Tax Credits are being replaced by Universal Credit and no new applications can be made for Tax Credits.
Tax Credits are payments from the government that give extra money to people who need it. There are two types of tax credit – Child Tax Credit and Working Tax Credit. If you’re responsible for at least one child (under the age of 16) or young person (under the age of 20 in education/training) who normally lives with you, you may qualify for Child Tax Credit. If you work, but earn low wages, you may qualify for Working Tax Credit. You might be eligible for one or both of them depending on your household income and your circumstances. You will have to renew them each year to continue receiving payments (a renewal pack will be sent to you).
Tax Credits won’t affect how much Child Benefit you get paid, but they could change how much you receive in other benefits.
Am I eligible?
To qualify for tax credits will depend on:
- How many children you have living with you
- Whether you work and how many hours you work
- Your income
- If you pay for childcare
- If you or any child living with you has a disability
- If you’re aged 50 plus and are coming off benefits
If you’re married or living with a partner you’ll need to make a joint claim for tax credits. You can only make a single claim if you don’t have a partner.
The Tax Credit Office pay tax credits directly into your bank, building society, Post Office account or National Savings account if it accepts Direct Payment either weekly or every four weeks.
Tax Credit Helpline: 0345 300 3900
Local Support Payments are emergency funds provided by the Local Authority due to an emergency or crisis or to help remain or settle into a community.
The payments are not usually in the form of money, but instead are good quality, second hand furniture or white goods (for example, refrigerators or washing machines) or store vouchers.
To claim you have to show you have limited savings and be receiving one of the following benefits:
- Income Support
- Employment and Support Allowance (ESA)
- Income-based Jobseeker’s Allowance
- Pension Credit
- Incapacity Benefit
- Disability Living Allowance
- Personal Independence Payment
- Attendance Allowance, maximum Universal Credit (where the latest award has not been reduced by earnings or other income)
Call RBKC Benefits on 020 7361 3006
A Personal Budget can be awarded to you if you have a disability or long term illness. It is the amount of money your local council will pay towards any social care and support you need after they carry out an assessment. Since the Care Act 2014, there is a legal duty on local councils to produce a care and support plan and offer a personal budget following an assessment to ensure that disabled people and carers’ needs are adequately met.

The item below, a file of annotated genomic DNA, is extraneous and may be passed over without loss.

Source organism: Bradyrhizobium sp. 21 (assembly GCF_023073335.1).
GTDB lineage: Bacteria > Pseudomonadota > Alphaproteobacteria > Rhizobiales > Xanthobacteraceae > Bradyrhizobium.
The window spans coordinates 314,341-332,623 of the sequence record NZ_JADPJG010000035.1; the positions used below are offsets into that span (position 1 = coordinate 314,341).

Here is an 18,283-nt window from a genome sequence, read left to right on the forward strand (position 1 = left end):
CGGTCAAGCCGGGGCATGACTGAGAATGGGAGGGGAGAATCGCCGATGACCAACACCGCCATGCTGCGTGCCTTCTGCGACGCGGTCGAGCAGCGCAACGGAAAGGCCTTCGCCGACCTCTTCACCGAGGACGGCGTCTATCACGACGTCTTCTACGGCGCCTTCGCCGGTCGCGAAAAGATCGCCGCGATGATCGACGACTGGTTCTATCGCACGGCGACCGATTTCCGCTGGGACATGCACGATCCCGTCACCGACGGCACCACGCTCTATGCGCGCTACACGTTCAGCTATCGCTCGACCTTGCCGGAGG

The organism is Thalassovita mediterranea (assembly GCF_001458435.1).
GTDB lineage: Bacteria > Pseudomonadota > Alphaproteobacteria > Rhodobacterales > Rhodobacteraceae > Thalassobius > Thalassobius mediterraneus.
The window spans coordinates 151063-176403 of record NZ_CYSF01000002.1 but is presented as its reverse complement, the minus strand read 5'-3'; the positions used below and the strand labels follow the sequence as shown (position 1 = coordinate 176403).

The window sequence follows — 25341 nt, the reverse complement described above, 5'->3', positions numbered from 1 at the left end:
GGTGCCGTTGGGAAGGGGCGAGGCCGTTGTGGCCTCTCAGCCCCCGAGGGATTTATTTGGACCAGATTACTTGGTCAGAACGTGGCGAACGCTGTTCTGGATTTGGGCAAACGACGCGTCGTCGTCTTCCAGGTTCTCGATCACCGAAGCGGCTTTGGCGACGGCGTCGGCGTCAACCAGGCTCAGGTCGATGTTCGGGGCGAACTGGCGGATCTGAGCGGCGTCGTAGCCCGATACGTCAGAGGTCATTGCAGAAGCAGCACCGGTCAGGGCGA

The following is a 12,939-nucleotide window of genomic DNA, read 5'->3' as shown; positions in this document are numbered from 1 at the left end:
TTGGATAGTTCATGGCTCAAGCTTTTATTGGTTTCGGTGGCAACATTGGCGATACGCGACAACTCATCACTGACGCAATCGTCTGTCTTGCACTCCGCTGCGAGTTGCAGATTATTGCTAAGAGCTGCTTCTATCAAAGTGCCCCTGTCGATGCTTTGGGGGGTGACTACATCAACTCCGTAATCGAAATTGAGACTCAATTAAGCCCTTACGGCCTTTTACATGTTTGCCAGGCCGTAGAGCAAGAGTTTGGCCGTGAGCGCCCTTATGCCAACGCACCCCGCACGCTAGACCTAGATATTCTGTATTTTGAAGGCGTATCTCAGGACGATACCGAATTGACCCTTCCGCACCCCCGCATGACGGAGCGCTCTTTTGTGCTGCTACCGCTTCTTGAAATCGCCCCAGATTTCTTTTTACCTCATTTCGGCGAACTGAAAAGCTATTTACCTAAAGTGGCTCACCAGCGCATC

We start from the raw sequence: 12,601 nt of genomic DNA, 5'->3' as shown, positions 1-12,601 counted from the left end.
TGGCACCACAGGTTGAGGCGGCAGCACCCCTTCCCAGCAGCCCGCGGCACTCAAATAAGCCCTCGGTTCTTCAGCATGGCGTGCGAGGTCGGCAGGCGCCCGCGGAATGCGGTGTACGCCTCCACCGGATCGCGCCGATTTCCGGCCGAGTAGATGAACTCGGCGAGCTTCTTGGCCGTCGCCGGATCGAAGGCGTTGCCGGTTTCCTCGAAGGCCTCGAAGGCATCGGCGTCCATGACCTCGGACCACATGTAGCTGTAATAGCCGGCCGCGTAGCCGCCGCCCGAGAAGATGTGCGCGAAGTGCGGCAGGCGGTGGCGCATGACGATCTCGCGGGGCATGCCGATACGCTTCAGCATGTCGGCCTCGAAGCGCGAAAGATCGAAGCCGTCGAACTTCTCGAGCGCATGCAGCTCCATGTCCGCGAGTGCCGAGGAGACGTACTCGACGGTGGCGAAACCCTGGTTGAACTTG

Receiving the Personal Budget as a Direct Payment
You can decide to manage your own personal budget and opt to have it given to you as a Direct payments, where you receive the money directly to pay for services yourself. Direct payments confer responsibilities on the recipient to decide how their child’s needs are met, either by employing people, often known as personal assistants, or by commissioning services. This can offer greater choice and flexibility and you and your social worker will work together to choose appropriate services to meet the needs of your child. Receiving a personal budget in the form of a Direct Payment means that you manage the spending and have to ensure that you do not over spend this budget or use money in ways which are not in line with the guidelines as this can result in you having to pay the money back. You must also keep all receipts and records of your expenditure of the Personal Budget as all public money must be accounted for.
Alternative to receiving a Personal Budget as a Direct Payment
If you decide you do not want to receive the money directly to pay for services to meet your child’s needs, the Disabled Children’s Team can manage both the money and the type of services that will be used to meet the needs of your child. This should be done in line with your wishes.
Continuing Healthcare: If the primary needs of your child are health related then the services will either be fully or partly provided by The Department of Health. For further information please Click here.
Universal Credit is a monthly payment for people who are on low income or are out of work. This will be paid directly into your bank or building society account. Universal Credit is being rolled out in stages across the UK and is replacing all means tested benefits including:
- Employment Support Allowance
- Jobseekers Allowance
- Child Tax Credit
- Income Support
- Housing Benefit
- Working Tax Credit
If you are already claiming these benefits and your circumstances change in a way that would make a new claim then you would need to make a claim for Universal Credit instead.
You can claim if you:
- Are aged between 18 and State Pension age, although some people aged 16 or 17 can also get it, depending on their circumstances
- You must have £16,000 or less in savings
If you have a partner then you must make a joint claim for your household. How much you get will depend on your partner’s income and savings, as well as your own.